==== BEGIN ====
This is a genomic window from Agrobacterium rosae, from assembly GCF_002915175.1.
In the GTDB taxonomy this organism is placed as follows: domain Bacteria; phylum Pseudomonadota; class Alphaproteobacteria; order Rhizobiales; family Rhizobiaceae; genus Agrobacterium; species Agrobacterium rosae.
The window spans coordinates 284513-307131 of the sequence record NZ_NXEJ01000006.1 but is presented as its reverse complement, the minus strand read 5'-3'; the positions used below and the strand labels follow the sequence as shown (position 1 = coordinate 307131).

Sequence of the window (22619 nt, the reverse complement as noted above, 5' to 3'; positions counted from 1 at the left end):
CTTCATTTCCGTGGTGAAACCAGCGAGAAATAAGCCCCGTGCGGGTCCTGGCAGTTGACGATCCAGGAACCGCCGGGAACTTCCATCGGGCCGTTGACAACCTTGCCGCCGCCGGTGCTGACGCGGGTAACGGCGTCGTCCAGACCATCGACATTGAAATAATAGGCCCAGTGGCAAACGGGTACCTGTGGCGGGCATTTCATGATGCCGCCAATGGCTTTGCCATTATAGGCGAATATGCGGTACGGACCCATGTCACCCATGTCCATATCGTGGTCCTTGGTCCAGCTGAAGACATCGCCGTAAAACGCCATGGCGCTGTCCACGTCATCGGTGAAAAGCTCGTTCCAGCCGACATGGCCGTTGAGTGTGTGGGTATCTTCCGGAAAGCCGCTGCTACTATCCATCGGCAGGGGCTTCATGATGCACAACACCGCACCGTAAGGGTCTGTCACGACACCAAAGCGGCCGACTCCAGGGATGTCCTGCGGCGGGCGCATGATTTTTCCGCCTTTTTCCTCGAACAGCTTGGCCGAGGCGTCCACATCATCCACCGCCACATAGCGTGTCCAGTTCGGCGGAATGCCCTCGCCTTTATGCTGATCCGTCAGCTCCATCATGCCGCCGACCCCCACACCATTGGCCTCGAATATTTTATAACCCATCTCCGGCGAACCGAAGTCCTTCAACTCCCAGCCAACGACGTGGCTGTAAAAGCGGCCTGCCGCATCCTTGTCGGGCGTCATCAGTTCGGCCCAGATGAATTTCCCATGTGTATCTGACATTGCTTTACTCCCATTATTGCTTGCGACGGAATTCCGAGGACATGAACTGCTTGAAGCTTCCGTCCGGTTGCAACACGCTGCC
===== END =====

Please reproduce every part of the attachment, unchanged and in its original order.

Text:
This is a genomic window from Agrobacterium rosae, from assembly GCF_002915175.1.
In the GTDB taxonomy this organism is placed as follows: domain Bacteria; phylum Pseudomonadota; class Alphaproteobacteria; order Rhizobiales; family Rhizobiaceae; genus Agrobacterium; species Agrobacterium rosae.
The window spans coordinates 284513-307131 of the sequence record NZ_NXEJ01000006.1 but is presented as its reverse complement, the minus strand read 5'-3'; the positions used below and the strand labels follow the sequence as shown (position 1 = coordinate 307131).

Sequence of the window (22619 nt, the reverse complement as noted above, 5' to 3'; positions counted from 1 at the left end):
CTTCATTTCCGTGGTGAAACCAGCGAGAAATAAGCCCCGTGCGGGTCCTGGCAGTTGACGATCCAGGAACCGCCGGGAACTTCCATCGGGCCGTTGACAACCTTGCCGCCGCCGGTGCTGACGCGGGTAACGGCGTCGTCCAGACCATCGACATTGAAATAATAGGCCCAGTGGCAAACGGGTACCTGTGGCGGGCATTTCATGATGCCGCCAATGGCTTTGCCATTATAGGCGAATATGCGGTACGGACCCATGTCACCCATGTCCATATCGTGGTCCTTGGTCCAGCTGAAGACATCGCCGTAAAACGCCATGGCGCTGTCCACGTCATCGGTGAAAAGCTCGTTCCAGCCGACATGGCCGTTGAGTGTGTGGGTATCTTCCGGAAAGCCGCTGCTACTATCCATCGGCAGGGGCTTCATGATGCACAACACCGCACCGTAAGGGTCTGTCACGACACCAAAGCGGCCGACTCCAGGGATGTCCTGCGGCGGGCGCATGATTTTTCCGCCTTTTTCCTCGAACAGCTTGGCCGAGGCGTCCACATCATCCACCGCCACATAGCGTGTCCAGTTCGGCGGAATGCCCTCGCCTTTATGCTGATCCGTCAGCTCCATCATGCCGCCGACCCCCACACCATTGGCCTCGAATATTTTATAACCCATCTCCGGCGAACCGAAGTCCTTCAACTCCCAGCCAACGACGTGGCTGTAAAAGCGGCCTGCCGCATCCTTGTCGGGCGTCATCAGTTCGGCCCAGATGAATTTCCCATGTGTATCTGACATTGCTTTACTCCCATTATTGCTTGCGACGGAATTCCGAGGACATGAACTGCTTGAAGCTTCCGTCCGGTTGCAACACGCTGCC